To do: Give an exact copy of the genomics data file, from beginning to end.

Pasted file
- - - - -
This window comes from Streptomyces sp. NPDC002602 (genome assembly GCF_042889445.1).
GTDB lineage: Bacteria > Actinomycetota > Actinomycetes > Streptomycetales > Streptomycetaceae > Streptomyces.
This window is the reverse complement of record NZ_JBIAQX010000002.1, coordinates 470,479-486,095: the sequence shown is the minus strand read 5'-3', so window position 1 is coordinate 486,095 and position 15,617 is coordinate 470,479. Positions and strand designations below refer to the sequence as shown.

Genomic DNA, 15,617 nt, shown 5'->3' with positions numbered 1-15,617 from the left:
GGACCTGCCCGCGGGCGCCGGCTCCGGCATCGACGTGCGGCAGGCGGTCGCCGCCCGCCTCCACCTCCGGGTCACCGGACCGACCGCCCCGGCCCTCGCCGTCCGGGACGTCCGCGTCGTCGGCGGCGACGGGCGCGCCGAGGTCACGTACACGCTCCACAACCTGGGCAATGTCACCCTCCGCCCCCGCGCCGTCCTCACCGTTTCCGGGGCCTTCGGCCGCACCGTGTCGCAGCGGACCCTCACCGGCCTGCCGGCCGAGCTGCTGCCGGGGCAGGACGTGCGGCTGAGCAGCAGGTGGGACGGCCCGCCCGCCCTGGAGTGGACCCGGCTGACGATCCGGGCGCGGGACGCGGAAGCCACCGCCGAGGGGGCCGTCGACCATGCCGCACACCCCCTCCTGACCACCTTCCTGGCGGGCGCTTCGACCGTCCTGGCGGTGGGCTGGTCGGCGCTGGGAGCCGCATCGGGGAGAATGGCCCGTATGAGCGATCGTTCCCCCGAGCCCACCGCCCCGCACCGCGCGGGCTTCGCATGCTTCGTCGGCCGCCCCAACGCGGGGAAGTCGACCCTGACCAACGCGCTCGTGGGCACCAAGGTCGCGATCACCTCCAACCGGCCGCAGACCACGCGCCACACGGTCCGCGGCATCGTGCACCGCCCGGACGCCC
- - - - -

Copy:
This window comes from Streptomyces sp. NPDC002602 (genome assembly GCF_042889445.1).
GTDB lineage: Bacteria > Actinomycetota > Actinomycetes > Streptomycetales > Streptomycetaceae > Streptomyces.
This window is the reverse complement of record NZ_JBIAQX010000002.1, coordinates 470,479-486,095: the sequence shown is the minus strand read 5'-3', so window position 1 is coordinate 486,095 and position 15,617 is coordinate 470,479. Positions and strand designations below refer to the sequence as shown.

Genomic DNA, 15,617 nt, shown 5'->3' with positions numbered 1-15,617 from the left:
GGACCTGCCCGCGGGCGCCGGCTCCGGCATCGACGTGCGGCAGGCGGTCGCCGCCCGCCTCCACCTCCGGGTCACCGGACCGACCGCCCCGGCCCTCGCCGTCCGGGACGTCCGCGTCGTCGGCGGCGACGGGCGCGCCGAGGTCACGTACACGCTCCACAACCTGGGCAATGTCACCCTCCGCCCCCGCGCCGTCCTCACCGTTTCCGGGGCCTTCGGCCGCACCGTGTCGCAGCGGACCCTCACCGGCCTGCCGGCCGAGCTGCTGCCGGGGCAGGACGTGCGGCTGAGCAGCAGGTGGGACGGCCCGCCCGCCCTGGAGTGGACCCGGCTGACGATCCGGGCGCGGGACGCGGAAGCCACCGCCGAGGGGGCCGTCGACCATGCCGCACACCCCCTCCTGACCACCTTCCTGGCGGGCGCTTCGACCGTCCTGGCGGTGGGCTGGTCGGCGCTGGGAGCCGCATCGGGGAGAATGGCCCGTATGAGCGATCGTTCCCCCGAGCCCACCGCCCCGCACCGCGCGGGCTTCGCATGCTTCGTCGGCCGCCCCAACGCGGGGAAGTCGACCCTGACCAACGCGCTCGTGGGCACCAAGGTCGCGATCACCTCCAACCGGCCGCAGACCACGCGCCACACGGTCCGCGGCATCGTGCACCGCCCGGACGCCC